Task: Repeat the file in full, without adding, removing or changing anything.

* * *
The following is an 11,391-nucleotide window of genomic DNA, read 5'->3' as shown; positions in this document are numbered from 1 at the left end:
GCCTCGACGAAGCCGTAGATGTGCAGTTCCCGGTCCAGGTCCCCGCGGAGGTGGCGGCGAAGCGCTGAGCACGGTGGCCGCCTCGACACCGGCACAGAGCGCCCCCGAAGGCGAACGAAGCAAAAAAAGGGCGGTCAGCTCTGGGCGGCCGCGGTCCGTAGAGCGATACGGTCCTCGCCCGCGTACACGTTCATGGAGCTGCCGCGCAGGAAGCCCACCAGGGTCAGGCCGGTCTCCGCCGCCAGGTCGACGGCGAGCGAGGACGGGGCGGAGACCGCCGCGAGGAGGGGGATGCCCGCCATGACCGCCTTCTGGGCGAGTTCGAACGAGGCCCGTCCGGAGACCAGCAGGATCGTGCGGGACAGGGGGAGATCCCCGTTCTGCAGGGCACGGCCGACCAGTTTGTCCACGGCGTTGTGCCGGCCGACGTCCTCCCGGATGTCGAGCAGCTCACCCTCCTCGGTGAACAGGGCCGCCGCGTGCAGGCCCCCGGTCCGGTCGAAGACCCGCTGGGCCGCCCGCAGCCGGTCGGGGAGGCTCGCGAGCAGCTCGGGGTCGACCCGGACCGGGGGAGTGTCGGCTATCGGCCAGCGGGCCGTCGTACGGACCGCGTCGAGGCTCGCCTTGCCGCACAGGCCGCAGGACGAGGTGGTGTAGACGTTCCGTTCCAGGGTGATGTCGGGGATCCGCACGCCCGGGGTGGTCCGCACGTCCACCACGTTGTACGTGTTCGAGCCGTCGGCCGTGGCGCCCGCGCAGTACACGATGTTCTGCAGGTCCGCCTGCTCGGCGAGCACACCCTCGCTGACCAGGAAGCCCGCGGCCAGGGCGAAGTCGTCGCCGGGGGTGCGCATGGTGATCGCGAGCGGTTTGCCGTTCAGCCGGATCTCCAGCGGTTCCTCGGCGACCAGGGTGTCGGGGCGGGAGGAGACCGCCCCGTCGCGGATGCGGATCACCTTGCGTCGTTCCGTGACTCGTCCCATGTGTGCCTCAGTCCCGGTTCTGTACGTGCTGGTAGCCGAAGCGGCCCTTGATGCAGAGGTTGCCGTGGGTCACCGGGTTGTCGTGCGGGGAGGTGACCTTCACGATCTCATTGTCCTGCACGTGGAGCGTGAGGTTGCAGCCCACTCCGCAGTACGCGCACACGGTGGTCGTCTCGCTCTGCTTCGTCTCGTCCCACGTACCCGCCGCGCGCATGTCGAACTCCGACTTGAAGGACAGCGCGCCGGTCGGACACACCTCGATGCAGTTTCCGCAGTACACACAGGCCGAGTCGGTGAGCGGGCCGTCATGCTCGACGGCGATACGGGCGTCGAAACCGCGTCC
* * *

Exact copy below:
The following is an 11,391-nucleotide window of genomic DNA, read 5'->3' as shown; positions in this document are numbered from 1 at the left end:
GCCTCGACGAAGCCGTAGATGTGCAGTTCCCGGTCCAGGTCCCCGCGGAGGTGGCGGCGAAGCGCTGAGCACGGTGGCCGCCTCGACACCGGCACAGAGCGCCCCCGAAGGCGAACGAAGCAAAAAAAGGGCGGTCAGCTCTGGGCGGCCGCGGTCCGTAGAGCGATACGGTCCTCGCCCGCGTACACGTTCATGGAGCTGCCGCGCAGGAAGCCCACCAGGGTCAGGCCGGTCTCCGCCGCCAGGTCGACGGCGAGCGAGGACGGGGCGGAGACCGCCGCGAGGAGGGGGATGCCCGCCATGACCGCCTTCTGGGCGAGTTCGAACGAGGCCCGTCCGGAGACCAGCAGGATCGTGCGGGACAGGGGGAGATCCCCGTTCTGCAGGGCACGGCCGACCAGTTTGTCCACGGCGTTGTGCCGGCCGACGTCCTCCCGGATGTCGAGCAGCTCACCCTCCTCGGTGAACAGGGCCGCCGCGTGCAGGCCCCCGGTCCGGTCGAAGACCCGCTGGGCCGCCCGCAGCCGGTCGGGGAGGCTCGCGAGCAGCTCGGGGTCGACCCGGACCGGGGGAGTGTCGGCTATCGGCCAGCGGGCCGTCGTACGGACCGCGTCGAGGCTCGCCTTGCCGCACAGGCCGCAGGACGAGGTGGTGTAGACGTTCCGTTCCAGGGTGATGTCGGGGATCCGCACGCCCGGGGTGGTCCGCACGTCCACCACGTTGTACGTGTTCGAGCCGTCGGCCGTGGCGCCCGCGCAGTACACGATGTTCTGCAGGTCCGCCTGCTCGGCGAGCACACCCTCGCTGACCAGGAAGCCCGCGGCCAGGGCGAAGTCGTCGCCGGGGGTGCGCATGGTGATCGCGAGCGGTTTGCCGTTCAGCCGGATCTCCAGCGGTTCCTCGGCGACCAGGGTGTCGGGGCGGGAGGAGACCGCCCCGTCGCGGATGCGGATCACCTTGCGTCGTTCCGTGACTCGTCCCATGTGTGCCTCAGTCCCGGTTCTGTACGTGCTGGTAGCCGAAGCGGCCCTTGATGCAGAGGTTGCCGTGGGTCACCGGGTTGTCGTGCGGGGAGGTGACCTTCACGATCTCATTGTCCTGCACGTGGAGCGTGAGGTTGCAGCCCACTCCGCAGTACGCGCACACGGTGGTCGTCTCGCTCTGCTTCGTCTCGTCCCACGTACCCGCCGCGCGCATGTCGAACTCCGACTTGAAGGACAGCGCGCCGGTCGGACACACCTCGATGCAGTTTCCGCAGTACACACAGGCCGAGTCGGTGAGCGGGCCGTCATGCTCGACGGCGATACGGGCGTCGAAACCGCGTCC